Hello! Let me start by saying that I’m over the moon to be joining the Whimsical Wonderland Weddings contribution team and I wanted to start off with one of the most important (and probably most yukky) parts of the wedding planning process: The Budget.
So, why did I choose this as my first feature? It wasn’t my intention to suck all the fun out of planning your wedding with my very first post, but as a wedding planner I get a really close-up look at the wedding planning journey with lots of couples every year and trust me when I say; nothing sucks the fun out of the experience more than spending a lot more than you’d hoped to spend.
I know a wedding is probably the most important event you’ll ever host, but I don’t believe anyone should go into debt to get married. I don’t think that’s what it’s meant to be about. While the planning process is a lot of work, it really isn’t meant to be stressful, and losing control of the finances can put a serious downer on what should be a pretty magical and fun process. So here I am, with my guide to planning your budget like a pro to make sure nothing spins out of control.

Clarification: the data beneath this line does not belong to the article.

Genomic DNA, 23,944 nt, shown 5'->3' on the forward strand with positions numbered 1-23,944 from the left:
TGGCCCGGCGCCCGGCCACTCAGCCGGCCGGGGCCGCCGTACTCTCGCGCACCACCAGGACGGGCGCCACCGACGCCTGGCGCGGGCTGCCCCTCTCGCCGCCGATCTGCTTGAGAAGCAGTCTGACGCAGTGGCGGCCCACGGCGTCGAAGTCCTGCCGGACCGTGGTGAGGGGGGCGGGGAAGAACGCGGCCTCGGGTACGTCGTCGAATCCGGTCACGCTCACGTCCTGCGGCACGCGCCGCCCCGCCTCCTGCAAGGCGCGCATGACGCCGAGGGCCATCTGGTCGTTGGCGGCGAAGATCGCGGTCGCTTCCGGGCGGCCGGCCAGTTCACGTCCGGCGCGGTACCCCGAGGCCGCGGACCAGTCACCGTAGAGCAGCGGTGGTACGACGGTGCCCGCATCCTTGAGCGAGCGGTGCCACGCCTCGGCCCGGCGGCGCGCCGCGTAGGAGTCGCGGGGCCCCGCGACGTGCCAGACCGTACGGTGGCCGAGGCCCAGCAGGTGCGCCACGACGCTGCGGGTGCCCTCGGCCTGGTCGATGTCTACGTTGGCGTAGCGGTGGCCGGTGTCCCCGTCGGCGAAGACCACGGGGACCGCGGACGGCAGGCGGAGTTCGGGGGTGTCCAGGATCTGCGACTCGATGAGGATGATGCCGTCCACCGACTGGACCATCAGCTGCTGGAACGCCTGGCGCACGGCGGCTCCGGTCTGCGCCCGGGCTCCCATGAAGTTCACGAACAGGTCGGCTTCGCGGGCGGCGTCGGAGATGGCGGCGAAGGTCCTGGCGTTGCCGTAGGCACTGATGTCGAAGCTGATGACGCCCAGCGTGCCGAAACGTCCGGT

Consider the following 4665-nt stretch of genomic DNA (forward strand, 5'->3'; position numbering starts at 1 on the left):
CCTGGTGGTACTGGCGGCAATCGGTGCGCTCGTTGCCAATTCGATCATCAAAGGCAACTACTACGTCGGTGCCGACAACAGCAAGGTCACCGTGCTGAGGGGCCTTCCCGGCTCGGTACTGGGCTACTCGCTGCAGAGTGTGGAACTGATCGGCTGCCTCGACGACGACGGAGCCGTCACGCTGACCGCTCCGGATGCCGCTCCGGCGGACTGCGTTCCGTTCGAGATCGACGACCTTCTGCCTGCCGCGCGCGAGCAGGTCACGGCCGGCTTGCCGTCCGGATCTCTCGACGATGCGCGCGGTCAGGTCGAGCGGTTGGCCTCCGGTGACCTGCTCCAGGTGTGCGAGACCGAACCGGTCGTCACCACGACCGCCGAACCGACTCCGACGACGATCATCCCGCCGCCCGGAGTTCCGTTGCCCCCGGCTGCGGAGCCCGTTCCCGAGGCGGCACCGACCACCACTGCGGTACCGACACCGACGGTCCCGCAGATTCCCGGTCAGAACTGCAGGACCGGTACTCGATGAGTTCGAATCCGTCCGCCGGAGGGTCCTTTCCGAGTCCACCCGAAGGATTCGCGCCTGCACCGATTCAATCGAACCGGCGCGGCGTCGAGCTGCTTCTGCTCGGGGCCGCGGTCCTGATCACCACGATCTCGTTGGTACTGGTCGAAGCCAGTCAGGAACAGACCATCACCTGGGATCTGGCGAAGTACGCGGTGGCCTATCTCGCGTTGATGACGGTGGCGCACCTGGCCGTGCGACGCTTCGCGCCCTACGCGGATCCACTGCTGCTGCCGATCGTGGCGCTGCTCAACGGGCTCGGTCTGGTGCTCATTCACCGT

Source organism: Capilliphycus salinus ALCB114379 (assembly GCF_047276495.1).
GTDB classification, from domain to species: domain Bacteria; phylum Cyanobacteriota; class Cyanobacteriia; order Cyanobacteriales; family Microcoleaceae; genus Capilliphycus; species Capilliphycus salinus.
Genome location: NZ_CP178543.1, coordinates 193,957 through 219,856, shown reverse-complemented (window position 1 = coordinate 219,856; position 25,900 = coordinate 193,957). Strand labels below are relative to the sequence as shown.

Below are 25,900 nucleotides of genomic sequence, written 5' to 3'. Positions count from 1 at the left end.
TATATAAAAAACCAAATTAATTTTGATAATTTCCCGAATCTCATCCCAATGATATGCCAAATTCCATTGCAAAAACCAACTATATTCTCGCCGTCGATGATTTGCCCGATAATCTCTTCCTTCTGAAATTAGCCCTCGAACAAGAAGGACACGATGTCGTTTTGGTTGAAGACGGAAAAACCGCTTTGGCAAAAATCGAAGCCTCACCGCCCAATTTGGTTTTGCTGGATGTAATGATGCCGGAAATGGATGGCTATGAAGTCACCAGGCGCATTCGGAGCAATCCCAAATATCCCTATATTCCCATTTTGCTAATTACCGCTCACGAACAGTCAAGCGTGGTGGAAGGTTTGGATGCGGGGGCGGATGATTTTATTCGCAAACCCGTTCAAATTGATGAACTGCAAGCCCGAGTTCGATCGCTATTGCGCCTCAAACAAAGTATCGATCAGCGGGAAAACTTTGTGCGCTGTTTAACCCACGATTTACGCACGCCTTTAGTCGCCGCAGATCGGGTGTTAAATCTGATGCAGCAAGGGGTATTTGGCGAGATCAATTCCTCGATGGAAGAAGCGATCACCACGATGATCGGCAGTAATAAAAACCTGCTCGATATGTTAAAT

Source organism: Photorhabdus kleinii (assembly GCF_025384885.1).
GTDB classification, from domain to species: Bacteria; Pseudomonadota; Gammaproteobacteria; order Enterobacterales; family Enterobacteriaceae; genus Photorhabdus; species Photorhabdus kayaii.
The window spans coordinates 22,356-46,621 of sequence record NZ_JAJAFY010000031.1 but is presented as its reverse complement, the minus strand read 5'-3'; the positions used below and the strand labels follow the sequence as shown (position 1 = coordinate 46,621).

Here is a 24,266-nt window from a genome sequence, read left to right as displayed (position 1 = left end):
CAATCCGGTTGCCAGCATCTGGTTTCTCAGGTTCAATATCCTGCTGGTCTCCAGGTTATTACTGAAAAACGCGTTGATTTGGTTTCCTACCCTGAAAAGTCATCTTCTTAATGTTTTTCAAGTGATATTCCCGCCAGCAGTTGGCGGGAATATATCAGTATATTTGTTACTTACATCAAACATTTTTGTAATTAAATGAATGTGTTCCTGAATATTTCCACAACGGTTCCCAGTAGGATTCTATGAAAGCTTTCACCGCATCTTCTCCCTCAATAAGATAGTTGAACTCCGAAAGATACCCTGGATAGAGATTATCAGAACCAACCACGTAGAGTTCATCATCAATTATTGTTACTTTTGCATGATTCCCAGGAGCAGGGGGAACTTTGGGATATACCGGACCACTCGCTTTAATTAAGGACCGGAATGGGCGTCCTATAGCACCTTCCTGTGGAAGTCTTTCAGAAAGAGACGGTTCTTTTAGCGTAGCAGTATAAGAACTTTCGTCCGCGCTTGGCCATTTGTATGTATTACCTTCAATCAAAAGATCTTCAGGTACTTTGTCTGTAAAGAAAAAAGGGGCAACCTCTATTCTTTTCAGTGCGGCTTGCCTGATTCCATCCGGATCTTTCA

The first thing to know about a wedding budget, is that it’s always a work in progress. You’re not supposed to know what everything is going to cost from day one. You’re meant to decide as you go along.
The idea is to have a total figure you want to spend in mind from the outset, and to make sure you don’t go over that total limit. Variables will come into play along the process, so it’s a continuous balancing act to keep things on track.
With there being no set guideline on what to spend on each bit of your wedding, it can be incredibly tricky to work out where to start, so here’s my step-by-step guide to the evolution of a wedding budget….